Cartesian Plane - Distance Formula First, we will review the distance formula and then introduce some new concepts.First, the distance formula: If we have two points in the Cartesian plane, withcoordinates (x1, y1) and (x2, y2), then the distance between them is given by thePythagorean Theorem. The Pythagorean Theorem is a statement of the mathematical relationship betweenthe lengths of the sides of a right triangle and its hypotenuse; specifically, that thesquare of the hypotenuse is equal to the sum of the squares of the other two sides.This relationship can be written as z^2 = x^2 + y^2, which is equivalent to saying thatz is equal to √(x^2 + y^2). This formula can be used to calculate distance bysubtracting y from both sides, which will yield z = x^2 − y^2. Suppose we have a right triangle (a triangle where one of the angles is 90 degrees).Let's assume that we've drawn it so that it's very close to being a right angle. We willnow consider two points on this plane: Point A, which is equal to (a, b), and Point C,which is equal to (c, d). We will draw a line segment between these two points sothat it passes through the point D, which is equal to (a+c)+(b+d). Now we want toask: How far apart are Points A and C? What the distance formula says is that thedistance between A and C—that is, Dist(A,C)—is given by the square root of themathematical expression "difference in x values" plus "difference in y values." Whywould that be true?Let us draw a right triangle. Let us take this point here and draw a dotted line, andthen draw another dotted line there. If you recall the Points in the Plane, we can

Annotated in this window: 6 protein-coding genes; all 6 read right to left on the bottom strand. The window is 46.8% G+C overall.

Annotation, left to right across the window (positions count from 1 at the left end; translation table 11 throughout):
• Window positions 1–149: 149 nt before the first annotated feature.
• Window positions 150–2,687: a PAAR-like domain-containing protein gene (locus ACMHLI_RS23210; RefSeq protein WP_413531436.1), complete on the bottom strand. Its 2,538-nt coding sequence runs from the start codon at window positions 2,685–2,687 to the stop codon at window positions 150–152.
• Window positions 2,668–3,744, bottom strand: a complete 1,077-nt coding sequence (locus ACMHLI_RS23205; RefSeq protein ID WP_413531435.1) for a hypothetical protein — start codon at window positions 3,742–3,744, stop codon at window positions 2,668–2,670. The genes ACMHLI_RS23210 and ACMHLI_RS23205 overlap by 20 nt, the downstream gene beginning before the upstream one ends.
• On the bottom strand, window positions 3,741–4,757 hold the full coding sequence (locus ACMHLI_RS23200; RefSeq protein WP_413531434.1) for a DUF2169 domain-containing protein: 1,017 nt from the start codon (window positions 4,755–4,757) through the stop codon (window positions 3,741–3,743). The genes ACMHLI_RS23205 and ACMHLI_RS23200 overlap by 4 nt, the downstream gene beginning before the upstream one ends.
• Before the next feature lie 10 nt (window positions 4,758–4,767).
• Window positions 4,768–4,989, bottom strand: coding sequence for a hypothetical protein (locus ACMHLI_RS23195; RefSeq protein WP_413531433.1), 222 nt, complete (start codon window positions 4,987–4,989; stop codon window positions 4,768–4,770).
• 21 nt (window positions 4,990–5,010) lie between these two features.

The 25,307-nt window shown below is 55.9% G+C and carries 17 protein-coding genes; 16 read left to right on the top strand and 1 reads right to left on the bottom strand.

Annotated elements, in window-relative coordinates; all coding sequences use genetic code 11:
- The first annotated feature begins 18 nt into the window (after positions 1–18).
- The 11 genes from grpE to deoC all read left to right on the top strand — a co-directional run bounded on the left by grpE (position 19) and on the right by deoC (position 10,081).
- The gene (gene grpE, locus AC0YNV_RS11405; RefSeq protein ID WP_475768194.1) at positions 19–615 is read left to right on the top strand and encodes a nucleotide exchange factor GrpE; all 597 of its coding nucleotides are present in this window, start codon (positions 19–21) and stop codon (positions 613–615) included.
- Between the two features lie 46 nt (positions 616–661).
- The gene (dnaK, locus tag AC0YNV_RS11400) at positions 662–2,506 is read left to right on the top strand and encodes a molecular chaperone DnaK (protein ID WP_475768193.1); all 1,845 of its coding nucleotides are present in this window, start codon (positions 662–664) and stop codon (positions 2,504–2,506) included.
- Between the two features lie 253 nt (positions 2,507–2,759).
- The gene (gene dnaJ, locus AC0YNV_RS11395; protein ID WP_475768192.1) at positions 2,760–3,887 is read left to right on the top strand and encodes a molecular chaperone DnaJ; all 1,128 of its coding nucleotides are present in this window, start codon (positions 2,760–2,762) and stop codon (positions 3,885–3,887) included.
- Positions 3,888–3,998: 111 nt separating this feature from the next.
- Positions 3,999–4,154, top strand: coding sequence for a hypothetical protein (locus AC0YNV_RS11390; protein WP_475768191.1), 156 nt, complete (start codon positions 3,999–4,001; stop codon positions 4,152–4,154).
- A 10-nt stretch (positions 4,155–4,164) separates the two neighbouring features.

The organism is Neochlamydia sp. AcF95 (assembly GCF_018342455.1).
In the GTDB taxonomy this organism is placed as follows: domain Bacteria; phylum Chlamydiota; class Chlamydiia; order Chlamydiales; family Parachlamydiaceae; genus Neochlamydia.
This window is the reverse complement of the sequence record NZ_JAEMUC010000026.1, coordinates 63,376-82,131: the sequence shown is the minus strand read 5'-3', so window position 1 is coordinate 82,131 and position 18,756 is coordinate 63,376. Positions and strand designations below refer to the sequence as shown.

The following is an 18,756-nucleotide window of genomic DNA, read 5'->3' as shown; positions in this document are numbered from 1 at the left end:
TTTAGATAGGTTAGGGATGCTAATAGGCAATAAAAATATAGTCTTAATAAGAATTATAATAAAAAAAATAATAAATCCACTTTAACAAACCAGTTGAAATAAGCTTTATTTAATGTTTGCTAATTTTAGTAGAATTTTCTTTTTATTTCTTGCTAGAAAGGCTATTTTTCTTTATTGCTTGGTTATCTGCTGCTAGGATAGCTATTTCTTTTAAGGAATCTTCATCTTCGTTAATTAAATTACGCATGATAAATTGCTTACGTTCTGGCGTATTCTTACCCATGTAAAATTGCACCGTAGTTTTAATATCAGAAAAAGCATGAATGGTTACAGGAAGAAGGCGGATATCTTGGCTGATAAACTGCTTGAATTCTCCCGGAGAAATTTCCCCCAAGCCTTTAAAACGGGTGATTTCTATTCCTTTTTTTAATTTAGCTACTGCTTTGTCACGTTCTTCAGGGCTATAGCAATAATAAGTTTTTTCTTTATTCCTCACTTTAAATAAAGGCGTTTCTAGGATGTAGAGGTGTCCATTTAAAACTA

prove that this point has the same y-coordinate as A and has the same x-coordinateas C; this point is indeed (c,b). Therefore, the length of this is c minus a, and thelength of this is d minus b. So we have a right triangle with sides lengths c minus aand d minus b. Therefore, the length of this hypotenuse, once this hypotenuse is, ofcourse, is the distance between A and C, is given by this formula down here. Let's work through some examples. For this problem, we have some points on theplane and we'll compute the distance between them. So let's start with point A is (1,1) and let's take point B way up here, not to scale. It is (5, 4). We can compute thedistance between A and B by using the distance formula: square root of thedifference in x values squared times x values squared. Now we have to do a little bitof arithmetic: x value squared minus 1^2 plus 4^2 equals 16+9 equals 25 whichmagically works out to be 5. So that means that the length of this line between A andB, let's draw it in, the length of that line is five.It is five units apart in the x direction,which is interesting because it does not follow that you need to go five units in the xdirection to get from A to B. You also do not need to go five units in the y direction.They are fairly far away from each other. Let's also draw the origin. This is the pointbig O, this is (0,0). And let's compute the distance between A and the origin. It'sequal to the square root, so the distance between the x-values, so (1-0)^2 + (1-0)^2.